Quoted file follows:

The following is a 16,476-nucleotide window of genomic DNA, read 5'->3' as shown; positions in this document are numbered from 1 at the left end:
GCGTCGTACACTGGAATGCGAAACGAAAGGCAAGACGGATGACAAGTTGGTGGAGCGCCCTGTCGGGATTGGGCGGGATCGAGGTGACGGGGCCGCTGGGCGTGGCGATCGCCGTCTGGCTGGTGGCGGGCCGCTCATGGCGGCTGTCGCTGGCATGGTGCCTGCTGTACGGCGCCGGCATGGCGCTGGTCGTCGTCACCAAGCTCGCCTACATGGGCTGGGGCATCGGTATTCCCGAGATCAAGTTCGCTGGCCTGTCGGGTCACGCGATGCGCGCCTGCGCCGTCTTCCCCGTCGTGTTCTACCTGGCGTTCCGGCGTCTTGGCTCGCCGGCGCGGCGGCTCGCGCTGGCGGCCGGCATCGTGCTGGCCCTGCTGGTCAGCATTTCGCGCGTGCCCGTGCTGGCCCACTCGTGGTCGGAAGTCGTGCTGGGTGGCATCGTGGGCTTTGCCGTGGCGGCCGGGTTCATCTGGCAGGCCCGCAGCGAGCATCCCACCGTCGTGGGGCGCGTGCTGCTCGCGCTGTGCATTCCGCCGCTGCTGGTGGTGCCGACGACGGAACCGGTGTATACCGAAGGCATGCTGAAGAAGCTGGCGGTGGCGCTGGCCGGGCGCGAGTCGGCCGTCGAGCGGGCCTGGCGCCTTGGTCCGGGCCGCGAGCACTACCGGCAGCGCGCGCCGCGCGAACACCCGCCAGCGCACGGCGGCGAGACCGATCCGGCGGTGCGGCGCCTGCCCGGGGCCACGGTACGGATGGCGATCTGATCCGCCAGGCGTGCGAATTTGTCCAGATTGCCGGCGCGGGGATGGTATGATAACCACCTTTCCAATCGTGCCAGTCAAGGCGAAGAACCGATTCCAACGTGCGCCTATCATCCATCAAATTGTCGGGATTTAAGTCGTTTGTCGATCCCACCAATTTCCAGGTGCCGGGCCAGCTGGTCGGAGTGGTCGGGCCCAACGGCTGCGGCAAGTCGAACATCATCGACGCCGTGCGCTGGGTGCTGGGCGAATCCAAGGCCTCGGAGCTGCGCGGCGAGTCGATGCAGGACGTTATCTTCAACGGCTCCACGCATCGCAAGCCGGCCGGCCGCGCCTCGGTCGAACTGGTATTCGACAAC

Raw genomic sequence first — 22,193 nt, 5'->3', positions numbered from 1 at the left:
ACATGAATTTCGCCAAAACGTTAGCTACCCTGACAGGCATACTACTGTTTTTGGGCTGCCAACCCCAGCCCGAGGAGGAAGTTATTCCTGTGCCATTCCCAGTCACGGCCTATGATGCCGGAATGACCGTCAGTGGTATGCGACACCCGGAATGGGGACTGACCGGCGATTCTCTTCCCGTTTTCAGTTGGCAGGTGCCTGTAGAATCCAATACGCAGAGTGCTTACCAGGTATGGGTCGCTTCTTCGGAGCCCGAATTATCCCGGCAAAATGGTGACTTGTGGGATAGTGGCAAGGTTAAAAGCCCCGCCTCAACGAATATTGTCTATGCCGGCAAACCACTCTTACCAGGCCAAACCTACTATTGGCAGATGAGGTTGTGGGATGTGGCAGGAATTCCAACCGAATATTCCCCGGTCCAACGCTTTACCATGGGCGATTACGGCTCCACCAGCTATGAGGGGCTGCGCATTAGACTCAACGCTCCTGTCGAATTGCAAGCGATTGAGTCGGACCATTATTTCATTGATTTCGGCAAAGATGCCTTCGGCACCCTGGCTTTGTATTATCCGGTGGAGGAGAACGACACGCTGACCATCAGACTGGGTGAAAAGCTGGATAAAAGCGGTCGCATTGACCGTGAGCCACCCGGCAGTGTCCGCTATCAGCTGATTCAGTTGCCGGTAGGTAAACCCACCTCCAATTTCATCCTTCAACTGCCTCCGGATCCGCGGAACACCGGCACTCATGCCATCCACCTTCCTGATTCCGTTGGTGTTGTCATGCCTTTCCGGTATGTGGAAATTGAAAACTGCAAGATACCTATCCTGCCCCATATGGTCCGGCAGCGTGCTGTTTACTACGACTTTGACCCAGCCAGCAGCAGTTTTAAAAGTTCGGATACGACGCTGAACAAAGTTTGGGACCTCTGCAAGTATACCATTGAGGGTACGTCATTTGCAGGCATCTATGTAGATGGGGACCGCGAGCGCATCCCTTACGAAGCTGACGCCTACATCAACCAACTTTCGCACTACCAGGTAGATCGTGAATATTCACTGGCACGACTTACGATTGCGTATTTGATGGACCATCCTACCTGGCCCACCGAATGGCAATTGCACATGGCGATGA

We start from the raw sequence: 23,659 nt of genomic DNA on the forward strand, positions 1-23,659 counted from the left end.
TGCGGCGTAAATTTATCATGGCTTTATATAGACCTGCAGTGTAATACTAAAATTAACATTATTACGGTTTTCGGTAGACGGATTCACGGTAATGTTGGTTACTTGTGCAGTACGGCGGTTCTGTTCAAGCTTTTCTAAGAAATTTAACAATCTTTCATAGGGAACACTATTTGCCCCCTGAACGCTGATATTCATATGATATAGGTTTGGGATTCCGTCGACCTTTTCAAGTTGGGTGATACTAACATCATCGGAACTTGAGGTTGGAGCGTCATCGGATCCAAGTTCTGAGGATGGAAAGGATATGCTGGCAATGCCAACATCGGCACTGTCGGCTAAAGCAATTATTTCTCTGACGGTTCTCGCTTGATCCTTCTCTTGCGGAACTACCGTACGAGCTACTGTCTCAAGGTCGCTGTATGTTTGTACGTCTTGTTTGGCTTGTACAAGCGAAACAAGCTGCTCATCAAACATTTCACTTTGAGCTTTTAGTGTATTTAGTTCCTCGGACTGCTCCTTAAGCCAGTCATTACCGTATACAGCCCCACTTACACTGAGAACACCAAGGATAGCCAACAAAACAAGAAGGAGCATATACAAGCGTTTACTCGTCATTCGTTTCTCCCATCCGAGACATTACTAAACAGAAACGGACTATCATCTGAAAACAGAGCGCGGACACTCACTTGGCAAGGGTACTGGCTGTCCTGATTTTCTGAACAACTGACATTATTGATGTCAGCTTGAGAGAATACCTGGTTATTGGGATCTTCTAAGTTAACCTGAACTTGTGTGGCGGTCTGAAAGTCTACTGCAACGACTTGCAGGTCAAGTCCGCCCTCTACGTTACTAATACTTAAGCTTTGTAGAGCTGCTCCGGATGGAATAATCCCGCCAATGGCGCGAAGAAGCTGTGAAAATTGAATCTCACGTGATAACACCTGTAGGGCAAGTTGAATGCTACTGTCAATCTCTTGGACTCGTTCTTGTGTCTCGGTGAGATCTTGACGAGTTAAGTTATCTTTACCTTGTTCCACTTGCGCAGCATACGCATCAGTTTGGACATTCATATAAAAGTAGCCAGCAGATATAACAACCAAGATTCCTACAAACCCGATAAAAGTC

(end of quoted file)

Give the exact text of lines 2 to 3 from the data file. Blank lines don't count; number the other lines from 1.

GCGTCGTACACTGGAATGCGAAACGAAAGGCAAGACGGATGACAAGTTGGTGGAGCGCCCTGTCGGGATTGGGCGGGATCGAGGTGACGGGGCCGCTGGGCGTGGCGATCGCCGTCTGGCTGGTGGCGGGCCGCTCATGGCGGCTGTCGCTGGCATGGTGCCTGCTGTACGGCGCCGGCATGGCGCTGGTCGTCGTCACCAAGCTCGCCTACATGGGCTGGGGCATCGGTATTCCCGAGATCAAGTTCGCTGGCCTGTCGGGTCACGCGATGCGCGCCTGCGCCGTCTTCCCCGTCGTGTTCTACCTGGCGTTCCGGCGTCTTGGCTCGCCGGCGCGGCGGCTCGCGCTGGCGGCCGGCATCGTGCTGGCCCTGCTGGTCAGCATTTCGCGCGTGCCCGTGCTGGCCCACTCGTGGTCGGAAGTCGTGCTGGGTGGCATCGTGGGCTTTGCCGTGGCGGCCGGGTTCATCTGGCAGGCCCGCAGCGAGCATCCCACCGTCGTGGGGCGCGTGCTGCTCGCGCTGTGCATTCCGCCGCTGCTGGTGGTGCCGACGACGGAACCGGTGTATACCGAAGGCATGCTGAAGAAGCTGGCGGTGGCGCTGGCCGGGCGCGAGTCGGCCGTCGAGCGGGCCTGGCGCCTTGGTCCGGGCCGCGAGCACTACCGGCAGCGCGCGCCGCGCGAACACCCGCCAGCGCACGGCGGCGAGACCGATCCGGCGGTGCGGCGCCTGCCCGGGGCCACGGTACGGATGGCGATCTGATCCGCCAGGCGTGCGAATTTGTCCAGATTGCCGGCGCGGGGATGGTATGATAACCACCTTTCCAATCGTGCCAGTCAAGGCGAAGAACCGATTCCAACGTGCGCCTATCATCCATCAAATTGTCGGGATTTAAGTCGTTTGTCGATCCCACCAATTTCCAGGTGCCGGGCCAGCTGGTCGGAGTGGTCGGGCCCAACGGCTGCGGCAAGTCGAACATCATCGACGCCGTGCGCTGGGTGCTGGGCGAATCCAAGGCCTCGGAGCTGCGCGGCGAGTCGATGCAGGACGTTATCTTCAACGGCTCCACGCATCGCAAGCCGGCCGGCCGCGCCTCGGTCGAACTGGTATTCGACAAC

Raw genomic sequence first — 22,193 nt, 5'->3', positions numbered from 1 at the left: